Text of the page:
Looking Ahead to 2014
What we're looking forward to in 2014 . . .
Smarter apps. Technologies like iBeacon will help apps deliver more relevant content to users. iBeacon is an indoor-positioning system through which tiny transmitters send Bluetooth signals to iOS devices within a 160-foot radius. Think customized coupons as you walk into a store. Think popup video as you approach a museum exhibit. Think multimedia that summons you on the sidewalk. Used indiscriminately, it's spam. Used smartly, it's a game changer.
New business models. Of the 1 million-plus active apps in Apple's App Store, 62 percent (617,011) are free and 19 percent (187,292) are 99 cents. Publishers will be hard-pressed to justify high-priced applications in the land of the free, and will be challenged to monetize content in new ways. Worth noting: The average price of an app is $1.39. The average price of an iBook is roughly $9. People are willing to pay for quality content. It's all about the way that it is packaged, marketed and distributed. Hmmmmm . . .
Narrowcasting. At JZD, our workload has shifted dramatically. Instead of developing apps for the masses, we're called upon more frequently to create apps for highly targeted audiences. Currently in development: apps for employees, for sports fans, for tourists, for children, and for retirees. Some are headed to the App Store, others are to be distributed privately. As tablets proliferate, so do opportunities to captivate specific audiences.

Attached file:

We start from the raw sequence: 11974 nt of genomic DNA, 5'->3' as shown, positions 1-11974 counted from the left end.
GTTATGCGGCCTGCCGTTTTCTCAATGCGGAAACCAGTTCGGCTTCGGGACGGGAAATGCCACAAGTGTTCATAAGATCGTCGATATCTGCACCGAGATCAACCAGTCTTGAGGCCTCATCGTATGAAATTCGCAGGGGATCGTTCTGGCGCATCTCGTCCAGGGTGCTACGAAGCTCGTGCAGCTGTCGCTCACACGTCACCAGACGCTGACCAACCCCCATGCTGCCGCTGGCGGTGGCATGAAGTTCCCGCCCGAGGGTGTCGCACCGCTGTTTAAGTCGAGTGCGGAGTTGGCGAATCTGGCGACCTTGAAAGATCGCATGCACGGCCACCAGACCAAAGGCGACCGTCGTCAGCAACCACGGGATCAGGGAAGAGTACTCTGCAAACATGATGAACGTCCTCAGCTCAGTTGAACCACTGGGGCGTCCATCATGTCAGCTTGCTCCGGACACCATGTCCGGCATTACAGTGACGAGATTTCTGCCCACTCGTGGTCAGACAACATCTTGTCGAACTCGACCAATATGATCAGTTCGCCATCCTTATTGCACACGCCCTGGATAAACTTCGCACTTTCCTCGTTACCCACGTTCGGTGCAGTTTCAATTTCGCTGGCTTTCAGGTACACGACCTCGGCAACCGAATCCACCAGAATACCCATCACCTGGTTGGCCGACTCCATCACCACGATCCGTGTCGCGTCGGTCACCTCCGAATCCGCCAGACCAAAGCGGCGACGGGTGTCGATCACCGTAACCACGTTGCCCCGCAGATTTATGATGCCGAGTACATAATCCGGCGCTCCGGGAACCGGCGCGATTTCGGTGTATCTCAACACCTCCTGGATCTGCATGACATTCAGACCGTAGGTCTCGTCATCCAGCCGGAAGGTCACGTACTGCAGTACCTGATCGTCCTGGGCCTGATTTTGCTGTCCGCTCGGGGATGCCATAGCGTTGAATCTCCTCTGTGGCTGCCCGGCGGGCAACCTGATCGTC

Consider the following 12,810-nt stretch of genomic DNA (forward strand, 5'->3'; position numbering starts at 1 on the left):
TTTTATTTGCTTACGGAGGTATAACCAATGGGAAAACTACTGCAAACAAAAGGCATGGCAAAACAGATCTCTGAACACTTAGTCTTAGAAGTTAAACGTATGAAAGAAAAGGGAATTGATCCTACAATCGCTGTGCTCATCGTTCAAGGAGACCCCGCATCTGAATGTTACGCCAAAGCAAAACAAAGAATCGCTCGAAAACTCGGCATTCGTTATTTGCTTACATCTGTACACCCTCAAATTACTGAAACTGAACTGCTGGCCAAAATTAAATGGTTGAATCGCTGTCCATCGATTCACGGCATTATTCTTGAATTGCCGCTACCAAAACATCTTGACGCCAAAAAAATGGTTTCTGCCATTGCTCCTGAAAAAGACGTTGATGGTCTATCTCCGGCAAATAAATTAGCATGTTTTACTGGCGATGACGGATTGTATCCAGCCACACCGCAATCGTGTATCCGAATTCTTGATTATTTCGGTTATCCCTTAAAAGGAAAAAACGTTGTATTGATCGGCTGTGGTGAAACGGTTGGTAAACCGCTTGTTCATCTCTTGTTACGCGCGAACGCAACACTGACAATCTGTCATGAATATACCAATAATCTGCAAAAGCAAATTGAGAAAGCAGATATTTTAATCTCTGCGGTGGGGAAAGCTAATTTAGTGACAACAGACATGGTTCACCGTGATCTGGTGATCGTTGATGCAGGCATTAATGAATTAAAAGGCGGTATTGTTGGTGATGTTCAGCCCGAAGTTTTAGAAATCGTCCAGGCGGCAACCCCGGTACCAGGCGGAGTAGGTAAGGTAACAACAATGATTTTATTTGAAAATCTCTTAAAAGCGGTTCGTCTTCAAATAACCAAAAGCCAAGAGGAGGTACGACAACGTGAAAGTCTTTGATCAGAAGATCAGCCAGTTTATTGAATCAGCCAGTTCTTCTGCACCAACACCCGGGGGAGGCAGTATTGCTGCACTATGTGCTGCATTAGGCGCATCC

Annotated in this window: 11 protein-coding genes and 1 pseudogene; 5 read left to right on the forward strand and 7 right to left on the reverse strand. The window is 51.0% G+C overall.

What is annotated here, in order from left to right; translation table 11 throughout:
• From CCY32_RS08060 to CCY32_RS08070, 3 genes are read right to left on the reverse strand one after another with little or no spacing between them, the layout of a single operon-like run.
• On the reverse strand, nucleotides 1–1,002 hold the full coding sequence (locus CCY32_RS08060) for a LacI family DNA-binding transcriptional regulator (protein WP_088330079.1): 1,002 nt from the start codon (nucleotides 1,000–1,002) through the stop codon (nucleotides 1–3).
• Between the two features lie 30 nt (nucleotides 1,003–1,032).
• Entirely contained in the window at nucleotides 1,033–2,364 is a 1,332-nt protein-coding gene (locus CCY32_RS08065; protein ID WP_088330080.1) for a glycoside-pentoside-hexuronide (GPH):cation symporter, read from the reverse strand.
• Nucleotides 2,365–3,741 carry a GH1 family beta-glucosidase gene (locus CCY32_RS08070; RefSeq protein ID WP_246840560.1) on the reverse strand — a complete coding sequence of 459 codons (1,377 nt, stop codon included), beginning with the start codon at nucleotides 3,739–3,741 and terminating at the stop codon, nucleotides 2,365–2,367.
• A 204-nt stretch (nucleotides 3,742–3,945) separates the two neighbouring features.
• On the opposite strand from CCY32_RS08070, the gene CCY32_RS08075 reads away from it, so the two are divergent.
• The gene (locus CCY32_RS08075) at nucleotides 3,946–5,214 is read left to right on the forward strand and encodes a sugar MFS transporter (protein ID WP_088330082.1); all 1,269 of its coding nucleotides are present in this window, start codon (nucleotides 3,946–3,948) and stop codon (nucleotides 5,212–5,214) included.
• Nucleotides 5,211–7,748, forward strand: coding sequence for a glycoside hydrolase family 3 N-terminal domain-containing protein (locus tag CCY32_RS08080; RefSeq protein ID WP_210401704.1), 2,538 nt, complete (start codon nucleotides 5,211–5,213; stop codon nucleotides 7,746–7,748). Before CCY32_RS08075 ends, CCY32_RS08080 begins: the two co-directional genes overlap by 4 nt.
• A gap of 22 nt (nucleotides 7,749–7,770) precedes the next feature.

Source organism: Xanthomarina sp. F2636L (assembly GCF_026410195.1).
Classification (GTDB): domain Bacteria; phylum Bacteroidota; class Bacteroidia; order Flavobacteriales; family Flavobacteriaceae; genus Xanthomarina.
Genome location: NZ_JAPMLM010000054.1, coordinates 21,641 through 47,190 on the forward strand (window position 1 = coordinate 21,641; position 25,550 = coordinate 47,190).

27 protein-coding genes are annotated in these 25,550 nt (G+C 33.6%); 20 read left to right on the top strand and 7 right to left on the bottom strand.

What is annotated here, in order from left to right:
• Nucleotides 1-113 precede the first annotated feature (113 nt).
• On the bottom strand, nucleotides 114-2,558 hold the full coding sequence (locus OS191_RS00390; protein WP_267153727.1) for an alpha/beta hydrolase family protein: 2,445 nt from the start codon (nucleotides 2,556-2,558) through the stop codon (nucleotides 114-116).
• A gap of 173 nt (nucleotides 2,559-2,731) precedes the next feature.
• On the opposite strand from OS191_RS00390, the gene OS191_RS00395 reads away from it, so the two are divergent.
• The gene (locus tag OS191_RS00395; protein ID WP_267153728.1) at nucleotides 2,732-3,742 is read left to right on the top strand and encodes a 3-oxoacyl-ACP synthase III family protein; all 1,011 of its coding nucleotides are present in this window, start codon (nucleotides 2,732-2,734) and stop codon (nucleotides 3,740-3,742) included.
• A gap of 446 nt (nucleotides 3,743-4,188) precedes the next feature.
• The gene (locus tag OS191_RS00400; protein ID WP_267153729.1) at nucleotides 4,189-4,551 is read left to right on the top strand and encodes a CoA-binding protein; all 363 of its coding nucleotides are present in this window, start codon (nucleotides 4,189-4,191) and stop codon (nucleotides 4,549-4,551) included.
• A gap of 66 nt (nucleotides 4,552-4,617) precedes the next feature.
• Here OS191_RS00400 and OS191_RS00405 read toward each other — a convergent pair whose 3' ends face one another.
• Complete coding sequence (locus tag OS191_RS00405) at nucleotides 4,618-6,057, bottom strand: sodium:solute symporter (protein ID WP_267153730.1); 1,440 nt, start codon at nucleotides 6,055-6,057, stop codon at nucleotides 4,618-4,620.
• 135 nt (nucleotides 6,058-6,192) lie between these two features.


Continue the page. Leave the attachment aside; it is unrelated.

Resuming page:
Magazines 3.0. As digital magazines flounder, we hope that publishers will rethink their business models. We'd like the option to buy magazines a la carte, choosing individual articles and categories for a personalized experience. We want content where it's useful: Entertainment Weekly reviews in my Netflix app; InStyle suggestions as I'm shopping for shoes; Sports Illustrated content as I'm seated at the stadium. And let us purchase the products we see onscreen without fussing with a credit card.
New delivery vehicles. We continue to build tablet and mobile apps using Adobe Digital Publishing Suite, but we're watching closely as web-first platforms get better and better. We're closely watching Medium, Tumblr, Atavist, Publet, SquareSpace and the ambitious multimedia stories being produced by Sports Illustrated. Web-first publishing offers ubiquity. But it lacks spontaneity, forcing content into templates. Expecting lots of movement here in 2014.
It should be an exciting year. Appy holidays from your friends at Joe Zeff Design, and above all else, stay classy!